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movies: The Funk, you say

Forget hearing it through the grapevine, believe you me, this is one funkified, rocking documentary.

That special something was the Funk Brothers, the unsung band of studio musicians who backed up such stellar acts as The Supremes, The Temptations, Gladys Knight, Marvin Gaye, Smokey Robinson, The Four Tops and Stevie Wonder.

You may not know their names, but you certainly know their rhythms. Think "Heat Wave," or "I Heard It Through the Grapevine," or "Ain't Too Proud to Beg," or truthfully, any of a number of other Motown hits.

These tunes serve as a sort of secret shorthand among aging Baby Boomers. And the Funk Brothers — no mere flashes-in-the-pan — backed-up, riffed with or contributed to more No. 1 records than The Beatles, The Beach Boys, the Rolling Stones and Elvis Presley combined.

Shocking, isn't it? But the truth is, until now, until Paul Justman's affectionate and tuneful documentary, "Standing in the Shadows of Motown," most boomers who grooved to these guys the first time around were unaware of their amazing talents.

Now, finally, the Funk Brothers are getting their due — peer recognition, lots of applause and curtain calls, and a whole new generation of fans.

In presenting their story, Justman intertwines three cinematic threads: contemporary footage of the surviving Funk Brothers (there were 13 originally; six have died) reminiscing about their long-ago Motown sessions; a few re-creations of scenes from the Brothers' younger days; and, tying it all together, generously long clips from an incredible reunion concert held in Detroit in 2000. Hugely entertaining, that concert shows the 60- and 70-year-olds joyously jamming with a variety of vocalists including Joan Osborne, Ben Harper, Chaka Khan and Bootsy Collins.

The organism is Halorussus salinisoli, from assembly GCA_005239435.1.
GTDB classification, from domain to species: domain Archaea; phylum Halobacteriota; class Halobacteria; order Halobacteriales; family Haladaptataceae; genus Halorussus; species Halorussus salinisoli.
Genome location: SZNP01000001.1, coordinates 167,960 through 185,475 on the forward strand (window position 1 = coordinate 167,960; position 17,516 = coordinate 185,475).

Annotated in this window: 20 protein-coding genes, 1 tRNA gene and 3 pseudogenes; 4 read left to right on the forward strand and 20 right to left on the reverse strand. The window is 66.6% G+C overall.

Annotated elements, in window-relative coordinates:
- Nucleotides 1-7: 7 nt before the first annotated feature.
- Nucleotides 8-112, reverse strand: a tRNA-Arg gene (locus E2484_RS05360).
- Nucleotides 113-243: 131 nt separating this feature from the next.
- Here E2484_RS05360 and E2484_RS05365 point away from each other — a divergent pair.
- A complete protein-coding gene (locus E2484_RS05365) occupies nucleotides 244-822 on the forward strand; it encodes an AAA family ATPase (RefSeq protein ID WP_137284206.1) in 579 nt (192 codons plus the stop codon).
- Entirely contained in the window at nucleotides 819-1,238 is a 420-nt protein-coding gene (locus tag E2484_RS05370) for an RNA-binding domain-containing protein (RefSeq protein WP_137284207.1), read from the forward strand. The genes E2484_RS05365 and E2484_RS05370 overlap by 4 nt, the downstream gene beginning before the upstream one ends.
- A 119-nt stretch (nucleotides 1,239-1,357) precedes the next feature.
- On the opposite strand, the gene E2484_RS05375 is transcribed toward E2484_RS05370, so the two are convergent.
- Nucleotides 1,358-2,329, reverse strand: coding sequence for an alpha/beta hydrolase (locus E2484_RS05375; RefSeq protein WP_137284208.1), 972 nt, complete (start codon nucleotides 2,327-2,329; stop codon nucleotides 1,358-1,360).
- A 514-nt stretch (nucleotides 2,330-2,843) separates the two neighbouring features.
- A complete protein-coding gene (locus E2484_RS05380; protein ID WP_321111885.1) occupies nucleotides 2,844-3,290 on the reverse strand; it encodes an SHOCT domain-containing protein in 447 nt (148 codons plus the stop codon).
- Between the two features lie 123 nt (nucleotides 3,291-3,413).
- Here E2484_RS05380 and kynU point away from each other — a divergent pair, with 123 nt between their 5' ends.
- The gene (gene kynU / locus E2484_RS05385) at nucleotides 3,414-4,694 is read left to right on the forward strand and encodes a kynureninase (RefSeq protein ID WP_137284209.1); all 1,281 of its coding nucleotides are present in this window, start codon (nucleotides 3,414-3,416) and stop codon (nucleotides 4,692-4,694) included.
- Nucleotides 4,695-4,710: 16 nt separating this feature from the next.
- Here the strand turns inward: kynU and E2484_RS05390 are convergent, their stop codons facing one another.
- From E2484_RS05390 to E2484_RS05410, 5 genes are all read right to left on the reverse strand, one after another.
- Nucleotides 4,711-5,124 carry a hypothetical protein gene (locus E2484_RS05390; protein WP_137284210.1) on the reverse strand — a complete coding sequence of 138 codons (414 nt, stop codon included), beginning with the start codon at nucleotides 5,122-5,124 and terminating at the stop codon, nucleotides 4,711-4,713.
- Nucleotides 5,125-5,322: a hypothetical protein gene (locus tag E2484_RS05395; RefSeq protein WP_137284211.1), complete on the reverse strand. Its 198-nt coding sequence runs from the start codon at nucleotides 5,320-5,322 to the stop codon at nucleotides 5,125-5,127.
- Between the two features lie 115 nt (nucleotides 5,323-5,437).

If this true "feel-good" film falters at all, it's those odd re-enactments. Everything else about "Standing in the Shadows of Motown" fairly oozes authenticity. But these recreations introduce a contrived artificiality to a wonderfully real story. A bad idea all around, it's as if Justman senses the misstep himself — why else would those scenes be so poorly lit?

Everything else, though, is perfectly pitched, combining a great story with great music. Even the final credits are a joy to sit through, scrolling down the screen to the strains of "Dancing in the Streets."

On an equally noteworthy level, there's also a sense of righting a long-held wrong here. These men, gifted musicians all, have long deserved recognition for their contributions to popular music. Now in their senior years, the Brothers all still play the occasional club or studio gig, and do so in relative obscurity. But their love of music remains vibrant and palpable.

Reunited for that Detroit concert, their joy at performing together is infectious, each of their faces showing a happy blend of awe and glee. The contemporary singers, which Justman thankfully knows not to linger on, are something of a mixed bag: Osborne renders a soulful cover of "What Becomes of the Brokenhearted," but Collins seems overshadowed by his funkily sequined costumes. Behind them, though, those Brothers of Funk are making some glorious music, playing alongside half-a-dozen black-and-white photographs, propped up on chairs to represent their brothers who've passed away.

Infectious, glorious and affectionate, "Standing in the Shadows of Motown" will have you dancing in the aisles and then in the streets.

Somewhere in R&B heaven, you just know there's a group of musicians swaying along. ****

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